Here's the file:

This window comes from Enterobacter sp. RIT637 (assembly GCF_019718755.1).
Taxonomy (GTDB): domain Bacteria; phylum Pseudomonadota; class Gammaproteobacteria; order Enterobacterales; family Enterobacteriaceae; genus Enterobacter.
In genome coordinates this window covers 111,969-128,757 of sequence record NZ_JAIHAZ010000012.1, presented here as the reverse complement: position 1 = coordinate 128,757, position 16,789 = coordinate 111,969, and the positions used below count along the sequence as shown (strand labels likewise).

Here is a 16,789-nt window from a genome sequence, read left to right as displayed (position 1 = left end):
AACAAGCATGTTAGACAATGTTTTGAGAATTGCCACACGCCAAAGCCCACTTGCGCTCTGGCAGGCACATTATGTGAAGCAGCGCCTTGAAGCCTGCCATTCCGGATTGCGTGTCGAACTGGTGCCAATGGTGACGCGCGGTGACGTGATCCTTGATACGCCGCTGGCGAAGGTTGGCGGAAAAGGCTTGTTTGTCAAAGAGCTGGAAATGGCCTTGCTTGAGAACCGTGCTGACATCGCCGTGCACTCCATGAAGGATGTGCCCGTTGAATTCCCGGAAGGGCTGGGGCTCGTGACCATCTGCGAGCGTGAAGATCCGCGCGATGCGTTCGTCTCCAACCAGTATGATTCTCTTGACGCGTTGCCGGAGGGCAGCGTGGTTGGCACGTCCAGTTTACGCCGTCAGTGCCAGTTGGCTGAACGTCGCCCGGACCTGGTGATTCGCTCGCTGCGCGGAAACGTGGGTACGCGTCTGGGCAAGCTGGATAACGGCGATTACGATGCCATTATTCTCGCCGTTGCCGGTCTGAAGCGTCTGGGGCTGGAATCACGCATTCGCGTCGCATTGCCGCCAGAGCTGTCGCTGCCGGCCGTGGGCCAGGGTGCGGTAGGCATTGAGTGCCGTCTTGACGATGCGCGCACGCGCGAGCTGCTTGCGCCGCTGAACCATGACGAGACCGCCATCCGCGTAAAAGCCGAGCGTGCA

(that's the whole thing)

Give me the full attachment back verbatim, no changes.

This window comes from Enterobacter sp. RIT637 (assembly GCF_019718755.1).
Taxonomy (GTDB): domain Bacteria; phylum Pseudomonadota; class Gammaproteobacteria; order Enterobacterales; family Enterobacteriaceae; genus Enterobacter.
In genome coordinates this window covers 111,969-128,757 of sequence record NZ_JAIHAZ010000012.1, presented here as the reverse complement: position 1 = coordinate 128,757, position 16,789 = coordinate 111,969, and the positions used below count along the sequence as shown (strand labels likewise).

Here is a 16,789-nt window from a genome sequence, read left to right as displayed (position 1 = left end):
AACAAGCATGTTAGACAATGTTTTGAGAATTGCCACACGCCAAAGCCCACTTGCGCTCTGGCAGGCACATTATGTGAAGCAGCGCCTTGAAGCCTGCCATTCCGGATTGCGTGTCGAACTGGTGCCAATGGTGACGCGCGGTGACGTGATCCTTGATACGCCGCTGGCGAAGGTTGGCGGAAAAGGCTTGTTTGTCAAAGAGCTGGAAATGGCCTTGCTTGAGAACCGTGCTGACATCGCCGTGCACTCCATGAAGGATGTGCCCGTTGAATTCCCGGAAGGGCTGGGGCTCGTGACCATCTGCGAGCGTGAAGATCCGCGCGATGCGTTCGTCTCCAACCAGTATGATTCTCTTGACGCGTTGCCGGAGGGCAGCGTGGTTGGCACGTCCAGTTTACGCCGTCAGTGCCAGTTGGCTGAACGTCGCCCGGACCTGGTGATTCGCTCGCTGCGCGGAAACGTGGGTACGCGTCTGGGCAAGCTGGATAACGGCGATTACGATGCCATTATTCTCGCCGTTGCCGGTCTGAAGCGTCTGGGGCTGGAATCACGCATTCGCGTCGCATTGCCGCCAGAGCTGTCGCTGCCGGCCGTGGGCCAGGGTGCGGTAGGCATTGAGTGCCGTCTTGACGATGCGCGCACGCGCGAGCTGCTTGCGCCGCTGAACCATGACGAGACCGCCATCCGCGTAAAAGCCGAGCGTGCA